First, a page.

Over the past decade, succulents have soared in popularity, thanks to the growing demand for alternative medicines, as well as gardeners seeking out drought-tolerant, easy-to-grow plants. Nearly half of the world’s succulent species are endemic to Southern Africa. Despite this, our commercial farmers have yet to cash in on the thriving global succulent market. Anthony Rausch, chairperson of the Johannesburg Succulent Society, shares some of his insights into the growing demand for succulents:
Species that have good market potential include A. ferox, which has laxative, detoxifying, anti-inflammatory, antibacterial, anti-viral and anti-parasitic properties; the kanna (Sceletium tortuosum), valued for its mood-enhancing properties, and Hoodia gordonii, which is an appetite suppressant. The fruit of the Hottentot fig (Carpobrotus edulis) can be processed into jams and syrups, while its leaves have antiseptic properties and can be used for skin burns and insect bites.
“We underrate our own plants and prefer to eat imported products. Hottentot fig, however, makes for great stews,” Rausch says.
He adds that Adenium spp. and Cyphostemma spp. are ideal for gardening and have excellent hybridisation potential. They also suit the modern architectural trend of patios and balconies, and survive well in pots. They are hardy, survive the heat, provide good colour and have interesting forms. Another key benefit is their low maintenance.
“Succulent production has the ability to revolutionise the Karoo by significantly increasing farmers’ income per hectare,” says Rausch.
“This isn’t possible with sheep, as only so many can be produced on a piece of land. With the right mix, thousands of plants can be grown on the side, almost like forests used for timber.”
The truth, however, is that farmers usually manage a specific commodity and do not have the time or capacity to cope with the difficulties that come with another crop. Succulents are specifically challenging in this way, as attention is needed all the way from production to the development of new markets and the logistics associated with these. In addition, plant material to be exported must comply with various standards, and these are even higher if the material is aimed at the cosmetic or medicinal markets.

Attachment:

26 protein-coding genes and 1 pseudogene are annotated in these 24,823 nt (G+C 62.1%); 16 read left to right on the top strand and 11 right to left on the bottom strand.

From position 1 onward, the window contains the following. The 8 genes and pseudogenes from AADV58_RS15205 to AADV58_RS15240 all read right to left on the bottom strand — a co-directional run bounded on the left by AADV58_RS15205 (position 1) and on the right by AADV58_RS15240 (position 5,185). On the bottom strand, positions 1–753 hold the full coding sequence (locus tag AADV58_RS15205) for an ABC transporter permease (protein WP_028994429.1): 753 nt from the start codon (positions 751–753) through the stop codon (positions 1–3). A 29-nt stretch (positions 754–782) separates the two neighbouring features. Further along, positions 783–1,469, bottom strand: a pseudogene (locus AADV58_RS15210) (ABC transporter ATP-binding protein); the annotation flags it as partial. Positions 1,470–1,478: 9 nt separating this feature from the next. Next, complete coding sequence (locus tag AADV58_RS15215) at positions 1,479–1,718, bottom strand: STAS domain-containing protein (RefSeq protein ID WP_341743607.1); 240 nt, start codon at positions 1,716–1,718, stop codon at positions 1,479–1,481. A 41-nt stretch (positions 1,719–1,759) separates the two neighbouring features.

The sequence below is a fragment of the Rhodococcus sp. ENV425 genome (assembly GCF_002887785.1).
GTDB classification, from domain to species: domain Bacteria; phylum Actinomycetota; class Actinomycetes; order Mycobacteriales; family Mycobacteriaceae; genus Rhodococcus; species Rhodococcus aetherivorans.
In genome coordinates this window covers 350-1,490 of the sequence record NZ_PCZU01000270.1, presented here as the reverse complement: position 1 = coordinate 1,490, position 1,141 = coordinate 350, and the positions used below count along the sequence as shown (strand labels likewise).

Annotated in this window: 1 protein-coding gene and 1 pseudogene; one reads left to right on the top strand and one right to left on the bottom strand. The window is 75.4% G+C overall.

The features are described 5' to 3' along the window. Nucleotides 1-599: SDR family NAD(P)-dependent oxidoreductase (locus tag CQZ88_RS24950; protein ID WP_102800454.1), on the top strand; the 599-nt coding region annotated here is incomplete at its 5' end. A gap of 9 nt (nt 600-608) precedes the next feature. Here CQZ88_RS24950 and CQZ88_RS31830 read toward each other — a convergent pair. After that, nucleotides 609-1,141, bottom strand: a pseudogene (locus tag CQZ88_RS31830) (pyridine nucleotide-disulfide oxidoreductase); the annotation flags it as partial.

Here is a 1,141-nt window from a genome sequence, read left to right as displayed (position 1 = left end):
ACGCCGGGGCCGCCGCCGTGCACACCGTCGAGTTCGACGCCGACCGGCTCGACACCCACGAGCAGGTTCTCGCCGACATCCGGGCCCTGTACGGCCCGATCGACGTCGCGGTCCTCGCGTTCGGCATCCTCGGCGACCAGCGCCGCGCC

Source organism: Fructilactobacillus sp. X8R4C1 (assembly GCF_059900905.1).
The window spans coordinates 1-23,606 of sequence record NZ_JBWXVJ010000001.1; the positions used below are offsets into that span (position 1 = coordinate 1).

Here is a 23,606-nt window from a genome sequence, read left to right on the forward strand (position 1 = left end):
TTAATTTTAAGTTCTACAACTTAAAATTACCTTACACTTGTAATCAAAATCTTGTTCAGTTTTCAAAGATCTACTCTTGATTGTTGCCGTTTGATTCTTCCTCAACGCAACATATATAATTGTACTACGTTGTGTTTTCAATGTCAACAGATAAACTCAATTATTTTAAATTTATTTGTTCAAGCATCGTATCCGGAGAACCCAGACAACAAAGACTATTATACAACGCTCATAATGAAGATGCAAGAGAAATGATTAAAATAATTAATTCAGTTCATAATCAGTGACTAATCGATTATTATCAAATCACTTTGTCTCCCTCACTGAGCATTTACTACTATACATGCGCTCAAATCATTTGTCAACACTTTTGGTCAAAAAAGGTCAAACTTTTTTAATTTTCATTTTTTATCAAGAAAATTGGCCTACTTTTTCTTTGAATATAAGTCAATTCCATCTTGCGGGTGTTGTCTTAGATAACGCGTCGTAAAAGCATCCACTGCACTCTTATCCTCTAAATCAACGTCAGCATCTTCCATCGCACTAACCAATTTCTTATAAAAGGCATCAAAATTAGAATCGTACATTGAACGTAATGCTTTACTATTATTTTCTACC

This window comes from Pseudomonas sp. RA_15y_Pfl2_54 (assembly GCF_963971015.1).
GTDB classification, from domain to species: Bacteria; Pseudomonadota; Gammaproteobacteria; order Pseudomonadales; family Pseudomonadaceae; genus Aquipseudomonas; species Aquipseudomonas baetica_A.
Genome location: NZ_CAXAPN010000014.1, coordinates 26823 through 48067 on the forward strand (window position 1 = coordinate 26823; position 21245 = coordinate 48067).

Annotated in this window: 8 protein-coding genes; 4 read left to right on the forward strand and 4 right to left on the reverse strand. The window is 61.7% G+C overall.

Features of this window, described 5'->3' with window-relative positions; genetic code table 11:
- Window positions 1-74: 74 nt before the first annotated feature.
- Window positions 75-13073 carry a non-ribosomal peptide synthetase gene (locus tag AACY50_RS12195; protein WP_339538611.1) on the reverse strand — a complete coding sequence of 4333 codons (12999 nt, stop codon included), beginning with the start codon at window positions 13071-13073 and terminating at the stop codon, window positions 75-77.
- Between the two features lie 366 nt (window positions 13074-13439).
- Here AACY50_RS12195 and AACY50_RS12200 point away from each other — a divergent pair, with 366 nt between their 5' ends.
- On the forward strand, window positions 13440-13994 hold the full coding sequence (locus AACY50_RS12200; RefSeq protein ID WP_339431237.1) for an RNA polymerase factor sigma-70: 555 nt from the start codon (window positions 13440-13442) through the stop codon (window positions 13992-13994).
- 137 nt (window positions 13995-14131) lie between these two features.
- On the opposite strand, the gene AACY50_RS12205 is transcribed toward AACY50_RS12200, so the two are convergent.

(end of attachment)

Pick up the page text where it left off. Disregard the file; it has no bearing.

Livestock farmers may also not necessarily be interested in plant production. According to Rausch, the best solution for these farmers might be to pool resources.
“If you don’t have the time or capacity to produce succulents, you could still cash in on the market by renting out land or paying someone to manage production on your behalf. Producers could also create a type of co-operative to bring scale to projects and reduce initial infrastructural and production costs,” he advises.
Government could help with market development by promoting South African succulents at international trade shows, and making it easier to export them legally. Rausch suggests a permit system, as used in the fishing industry, to allow producers to collect small volumes of seed at specific times of the year in protected areas.
“The commercialisation of rare plants will actually help to safeguard them against extinction,” he says.
Read more on Farmer’s Weekly.